I am reading Graham Harman's "Quadruple Object", but having difficulties in following the connection he makes between the Real Object and the Sensual Qualities.
He starts forming his quadruple object by referring to Husserl and first draws the following connections: Sensual Object to Sensual Qualities, and Sensual Object to Real Qualities. The 'profiles' of an object that we perceive it, in other words, each instance of our perception of an object (Sensual Qualities) do not provide us the full idea of it (Sensual Object), but we form it as we create it from these experiences. The seconds connection, Sensual Object to Real Qualities, cannot be made through perceptual experiences, but only through approaches such as the scientific method, because real qualities are not available to our perceptions. So far this makes sense to me.
This is as much as he can go on with Husserl and in order to make connections that include the Real Object, he starts referring to his re-interpretation of Heidegger's Vorhandenheit (presence-at-hand) and Zuhandenheit (readiness-to-hand).
According to him, the reality of an object is withdrawn and we have no access to it, however he claims that certain situations gives a glimpse of it, and the tension resulting from this temporary hint of reality is called allure. He relies on Heidegger's tool-analysis for this conclusion. Regarding the presence-at-hand, he gives the example of Heidegger's broken hammer where we are sudddenly faced with a different reality when the hammer gets broken and when can no longer use it, similar to being aware of our heartbeat only when there is an anomaly with it. He adds that ready-to-hand also plays a role in this, so it not only presence-at-hand that reveals reality to human consciousness, but also readiness-to-hand that reveals reality to human praxis. So both play a role in creating "allure". They certainly play a role in something, but why does this something necessarily have to do with the Real Object?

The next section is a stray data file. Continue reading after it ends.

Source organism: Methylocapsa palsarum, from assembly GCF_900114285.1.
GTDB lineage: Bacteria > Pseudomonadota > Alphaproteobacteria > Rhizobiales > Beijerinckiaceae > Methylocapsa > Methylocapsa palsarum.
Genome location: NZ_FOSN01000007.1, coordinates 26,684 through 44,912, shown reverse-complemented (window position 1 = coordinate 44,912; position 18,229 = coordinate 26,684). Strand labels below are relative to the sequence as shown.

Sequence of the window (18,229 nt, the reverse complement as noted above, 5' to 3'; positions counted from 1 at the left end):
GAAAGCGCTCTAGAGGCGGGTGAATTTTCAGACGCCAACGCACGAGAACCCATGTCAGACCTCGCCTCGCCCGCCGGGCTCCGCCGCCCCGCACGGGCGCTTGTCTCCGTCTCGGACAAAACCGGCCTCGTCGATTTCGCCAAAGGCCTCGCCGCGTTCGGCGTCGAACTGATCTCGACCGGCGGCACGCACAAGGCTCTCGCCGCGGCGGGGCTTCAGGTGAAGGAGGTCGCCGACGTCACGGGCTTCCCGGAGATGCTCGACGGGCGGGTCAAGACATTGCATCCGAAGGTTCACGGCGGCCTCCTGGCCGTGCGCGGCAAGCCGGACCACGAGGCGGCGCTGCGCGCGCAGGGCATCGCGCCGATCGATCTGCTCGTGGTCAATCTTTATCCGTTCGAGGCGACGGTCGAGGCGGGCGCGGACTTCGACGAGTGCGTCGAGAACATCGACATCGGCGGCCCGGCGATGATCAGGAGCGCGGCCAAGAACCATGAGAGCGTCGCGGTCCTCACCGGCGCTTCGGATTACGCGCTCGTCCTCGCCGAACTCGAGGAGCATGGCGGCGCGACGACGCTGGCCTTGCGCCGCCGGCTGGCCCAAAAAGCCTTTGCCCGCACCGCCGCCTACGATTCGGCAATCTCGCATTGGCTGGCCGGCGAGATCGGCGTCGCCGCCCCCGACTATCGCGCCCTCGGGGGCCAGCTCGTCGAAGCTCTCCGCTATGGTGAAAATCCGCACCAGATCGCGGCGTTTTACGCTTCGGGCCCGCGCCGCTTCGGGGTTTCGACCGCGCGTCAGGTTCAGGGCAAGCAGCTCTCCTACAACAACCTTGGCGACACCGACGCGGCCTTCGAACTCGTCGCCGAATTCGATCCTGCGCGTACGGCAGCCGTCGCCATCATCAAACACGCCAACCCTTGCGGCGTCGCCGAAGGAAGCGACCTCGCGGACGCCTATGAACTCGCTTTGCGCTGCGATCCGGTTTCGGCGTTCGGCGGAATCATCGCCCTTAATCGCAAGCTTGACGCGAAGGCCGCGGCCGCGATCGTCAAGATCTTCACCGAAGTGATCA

Following are some questions to clarify what confuses me:
- In Harman's (and Heidegger's) examples, although we are not accessing something at a certain moment, we still have potential access to it. Isn't this similar to having a key to a locked door in our pocket, but currently not being concerned about opening it, because we have other business to take care of at that moment?
- Floor Example: When we are walking on the floor, we do not feel the floor when we are concentrated in only reaching our destination, but how does that mean that the floor is inaccessible or hidden from us? Isn't there a confusion here between "not accessible" vs. "not being accessed at the moment"?
- Hammer example: Whether a hammer is broken or not, we still sense it. We might not sense certain properties of it when we are using it as a tool, in order to use our brain resources more efficiently, or we may not interact with it physically when we are thinking about it from a distance, but how does this make it inaccessible to us?
Maybe I have misunderstood something, maybe I am missing some points. But any clarification on how Heidegger's tool analysis (or Harman's interpretation of it) really gives us a hint of the inaccessible world, and does not merely focus our attention to yet another part of the accessible world, would be appreciated.